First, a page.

This post is part of a series on epilepsy. You can see all of the posts HERE.
Today’s guest writer is Dr. Diane Stein. A leading neurologist in Southern California, and also one of the founders and organizers of Epilepsy Day at Disneyland.
1. Epilepsy is a childhood disorder that is life long.
Epilepsy happens to people over age 65 almost as often as it does to children aged ten and under. Seizures in the elderly are often the after effect of other health problems like stroke, head injury and heart disease. It is seen in veterans and others after head trauma (wear a helmet!!!). True, about 30% of children with epilepsy do not have their epilepsy controlled, however that means that 70% do not have seizures – and many many of those kids grow out of epilepsy.
2. If you see a person having a convulsion, you should force something in their mouth to prevent them from swallowing their tongue.
When I teach school children about seizures and epilepsy, I have them all stick out their tongues and then have them tug with their fingers on it. I ask, “Is your tongue attached?” They all laugh and say it is. I ask, “who can touch their nose with their tongue?” usually one can. I ask, “who can swallow their tongue?” Funny, no one can swallow their tongue. Then they all look at me really funny. I tell them that if they ask their parents what to do if they see a convulsion, most will either not know or say to put something in the person’s mouth to prevent them from swallowing their tongue. The kids love tricking their parents! I have heard they return to school the next day telling about how their parents DID think you can swallow your tongue during a convulsion. HA! Two-fer-one: kids learned about seizures and they roped their parents into learning also!
So, why not put something into their mouth? Because it is good way to chip teeth, puncture gums, or even break someone’s jaw. The correct first aid is simple. Just gently roll the person on one side and if you have something soft, put it under his head to protect him from getting injured. Tell everyone else to be calm and give him room. Convulsions generally stop on their own, if no ID is found, or the seizure lasts more than five minutes, call 911.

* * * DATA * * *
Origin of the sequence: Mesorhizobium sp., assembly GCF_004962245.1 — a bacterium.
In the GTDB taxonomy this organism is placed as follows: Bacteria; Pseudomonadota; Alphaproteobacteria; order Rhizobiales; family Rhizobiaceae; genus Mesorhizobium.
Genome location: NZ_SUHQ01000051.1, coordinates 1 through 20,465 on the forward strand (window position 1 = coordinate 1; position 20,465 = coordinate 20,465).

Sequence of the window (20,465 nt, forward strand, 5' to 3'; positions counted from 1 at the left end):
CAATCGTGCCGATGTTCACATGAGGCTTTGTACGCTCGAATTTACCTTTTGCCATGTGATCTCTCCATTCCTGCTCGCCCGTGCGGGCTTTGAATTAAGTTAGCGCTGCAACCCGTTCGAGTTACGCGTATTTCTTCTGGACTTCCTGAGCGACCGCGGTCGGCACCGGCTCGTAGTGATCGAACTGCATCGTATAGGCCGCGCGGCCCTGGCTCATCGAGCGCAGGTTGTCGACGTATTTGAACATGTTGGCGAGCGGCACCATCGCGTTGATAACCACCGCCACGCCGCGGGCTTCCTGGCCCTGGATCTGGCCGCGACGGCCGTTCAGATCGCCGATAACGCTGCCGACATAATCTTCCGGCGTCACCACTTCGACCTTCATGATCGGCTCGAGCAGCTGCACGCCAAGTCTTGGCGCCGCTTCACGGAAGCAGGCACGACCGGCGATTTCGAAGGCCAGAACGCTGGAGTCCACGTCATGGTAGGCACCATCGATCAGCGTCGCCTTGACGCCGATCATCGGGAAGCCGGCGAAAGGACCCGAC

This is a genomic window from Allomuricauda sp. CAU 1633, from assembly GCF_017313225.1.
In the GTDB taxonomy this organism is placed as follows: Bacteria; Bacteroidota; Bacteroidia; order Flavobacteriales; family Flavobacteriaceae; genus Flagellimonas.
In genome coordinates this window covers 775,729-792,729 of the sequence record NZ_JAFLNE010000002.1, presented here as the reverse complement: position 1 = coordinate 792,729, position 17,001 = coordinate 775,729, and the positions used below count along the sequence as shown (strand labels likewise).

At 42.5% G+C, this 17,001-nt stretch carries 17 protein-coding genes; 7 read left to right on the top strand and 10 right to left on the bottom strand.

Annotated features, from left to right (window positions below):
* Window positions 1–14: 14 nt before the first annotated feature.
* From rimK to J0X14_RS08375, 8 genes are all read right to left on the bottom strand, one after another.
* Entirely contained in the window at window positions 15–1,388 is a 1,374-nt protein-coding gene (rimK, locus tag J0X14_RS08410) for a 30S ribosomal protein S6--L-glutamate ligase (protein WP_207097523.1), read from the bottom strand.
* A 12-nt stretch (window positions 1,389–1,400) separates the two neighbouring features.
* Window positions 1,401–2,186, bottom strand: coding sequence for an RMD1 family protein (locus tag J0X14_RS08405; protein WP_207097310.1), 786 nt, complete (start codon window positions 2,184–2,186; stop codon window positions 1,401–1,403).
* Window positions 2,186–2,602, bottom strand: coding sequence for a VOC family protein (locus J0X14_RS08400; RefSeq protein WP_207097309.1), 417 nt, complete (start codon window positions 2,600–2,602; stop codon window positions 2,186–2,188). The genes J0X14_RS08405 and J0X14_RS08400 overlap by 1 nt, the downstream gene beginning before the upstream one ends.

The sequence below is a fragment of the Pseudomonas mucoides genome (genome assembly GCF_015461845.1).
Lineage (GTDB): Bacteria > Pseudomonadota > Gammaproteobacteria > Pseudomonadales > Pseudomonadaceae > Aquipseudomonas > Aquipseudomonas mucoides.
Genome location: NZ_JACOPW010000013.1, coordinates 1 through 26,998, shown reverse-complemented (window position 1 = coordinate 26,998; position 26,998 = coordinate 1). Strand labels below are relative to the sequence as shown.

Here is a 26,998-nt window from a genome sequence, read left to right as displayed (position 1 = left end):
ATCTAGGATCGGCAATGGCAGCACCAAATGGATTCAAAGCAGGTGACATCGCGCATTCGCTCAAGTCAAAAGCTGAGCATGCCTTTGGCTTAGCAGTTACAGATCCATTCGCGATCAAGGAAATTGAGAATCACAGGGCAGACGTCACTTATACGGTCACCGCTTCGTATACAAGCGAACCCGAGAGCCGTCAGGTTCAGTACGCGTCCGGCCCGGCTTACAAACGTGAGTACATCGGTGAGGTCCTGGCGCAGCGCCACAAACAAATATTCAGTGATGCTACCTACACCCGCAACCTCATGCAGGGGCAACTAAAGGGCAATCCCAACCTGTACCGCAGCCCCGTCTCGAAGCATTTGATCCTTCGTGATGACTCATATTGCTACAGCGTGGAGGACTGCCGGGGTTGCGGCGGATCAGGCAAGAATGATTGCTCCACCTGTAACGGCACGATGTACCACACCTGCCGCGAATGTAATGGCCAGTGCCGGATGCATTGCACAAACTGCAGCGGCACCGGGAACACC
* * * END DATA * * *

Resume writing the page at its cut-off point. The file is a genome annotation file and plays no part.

3. All seizures are “grand mal”, or whole body convulsions.
There are many kinds of seizures, contrary to what Hollywood would have you believe. When a seizure causes synchronized brain activity (like a flash mob) in the part of the brain that controls movement, then the seizure will be a convulsion. When a seizure causes brain activity in a part that leads you to smell, you will look fine to everyone else but be smelling something yucky like burning rubber. A seizure without convulsion can look like the person is moving aimlessly or like the person stopped during a fun activity and went blank. Sometimes he or she will just forget what they just did or heard.
4. Treating seizures with medication is dangerous or will cause a person to look dopey or will change their personality.
My goal, as a doctor, is to prevent seizures without causing side effects. If a drug could cause side effects, that does not mean that it will have any side effects in you or your loved one. If someone is started on a medication and has a side effect, they can change to another treatment.
5. Epilepsy is contagious.